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The legal status of something (or that thing's legality) is a reflection of the passing of judgement on that thing by an appointed representative of a particular government or people, based on the rule of law of the land (nation, state/province/district or municipality) in which the thing is being observed/analyzed/judged and where the thing being observed/analyzed/judged occured.

What is Law?

A Law is a rule codified as text in a specific language. Laws are created to keep society in order and provide limitations on what actions can be carried out by a free individual. Good laws are typically described as those aimed at ensuring fairness. Bad laws are those which in fact promote inequality or an unfair advantage for certain members of society. Laws can be divided into public law and private law.

Public Law

Public law is concerned with matters that affect society as a whole. It includes criminal, constitutional and administrative law. Public laws set the rules for the relationship between the individual and society or for the roles of different governments. For example, if someone breaks a criminal law, it is regarded as a wrong against society as a whole. [1]

Private Law

Private law, also called "civil law", deals with the relationships between individuals. Civil laws set the rules for contracts, property ownership, the rights and obligations of family members, damage to someone or to their property caused by others and so on.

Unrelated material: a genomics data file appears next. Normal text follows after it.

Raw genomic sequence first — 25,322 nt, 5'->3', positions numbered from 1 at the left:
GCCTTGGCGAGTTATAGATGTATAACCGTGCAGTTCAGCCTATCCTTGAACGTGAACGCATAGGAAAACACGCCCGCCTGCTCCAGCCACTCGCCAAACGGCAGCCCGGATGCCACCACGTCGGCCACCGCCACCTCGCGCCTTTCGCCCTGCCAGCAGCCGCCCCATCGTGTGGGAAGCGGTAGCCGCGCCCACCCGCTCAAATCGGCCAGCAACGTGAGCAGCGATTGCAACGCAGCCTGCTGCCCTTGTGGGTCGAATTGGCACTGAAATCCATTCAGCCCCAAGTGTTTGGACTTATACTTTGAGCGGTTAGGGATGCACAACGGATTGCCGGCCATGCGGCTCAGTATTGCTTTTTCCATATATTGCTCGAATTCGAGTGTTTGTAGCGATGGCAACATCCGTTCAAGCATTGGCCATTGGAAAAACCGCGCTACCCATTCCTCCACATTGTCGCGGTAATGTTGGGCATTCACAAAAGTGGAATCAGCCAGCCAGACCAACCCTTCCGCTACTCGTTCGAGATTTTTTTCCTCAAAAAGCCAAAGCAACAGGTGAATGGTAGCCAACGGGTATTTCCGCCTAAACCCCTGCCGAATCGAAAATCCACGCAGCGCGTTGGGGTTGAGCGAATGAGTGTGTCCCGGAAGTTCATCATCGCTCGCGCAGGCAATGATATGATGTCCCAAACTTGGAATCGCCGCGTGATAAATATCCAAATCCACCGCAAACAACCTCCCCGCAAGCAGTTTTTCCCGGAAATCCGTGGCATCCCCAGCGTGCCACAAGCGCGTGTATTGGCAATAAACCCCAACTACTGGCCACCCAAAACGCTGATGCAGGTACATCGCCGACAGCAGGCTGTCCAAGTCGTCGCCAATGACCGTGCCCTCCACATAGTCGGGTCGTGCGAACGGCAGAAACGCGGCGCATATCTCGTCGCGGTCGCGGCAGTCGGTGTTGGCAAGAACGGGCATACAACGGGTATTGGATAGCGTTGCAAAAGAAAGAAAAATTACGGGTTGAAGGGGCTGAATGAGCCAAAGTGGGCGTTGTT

Categories of Law

Categories of law include:

  1. Contract [2]
  2. Business/Commerce [3] (incorporation, copyright, trademarks, etc)
  3. Property [4]
  4. Trust [5]
  5. Tort [6] (Non-Criminal Statute[7]/Ordinance[8]/By-Law[9]/Regulation[10]/Policy[11] Enforcement)
  6. Criminal [12]
  7. Consitutional (limit of government powers through Rights[13] & Charters[14])[15]
  8. Administrative [16]
  9. Environmental [17]
  10. International [18]
  11. Human Rights [19]
  12. Animal Rights [20]


Free Man On The Land

In recent years, a movement has started which aims to take personal liberties back to the early days when settlers first arrived in (North/South/Central) America. Back then, each and every human being making the journey was treated as a Free man On The Land (FMOTL). Mind you, immediately after the first official settlements were established, they became subjects of the British, French, Spanish, Dutch or Portuguese crowns, and treated to the same or similar laws as people in the homeland of those countries.

There was a need for people to be free of jurisicial regulations in order to procure land from the natives (as this would be in violation of their own laws), use lethal means of enforcing ownership of said "acquired land" against all forms of enemies (settlers of other countries, natives trying to take back land, wild animals, etc), and to easily cooperate and collaborated in order to establish the strength of the colony through each individual settlement, outside of the limitations of many business and political laws.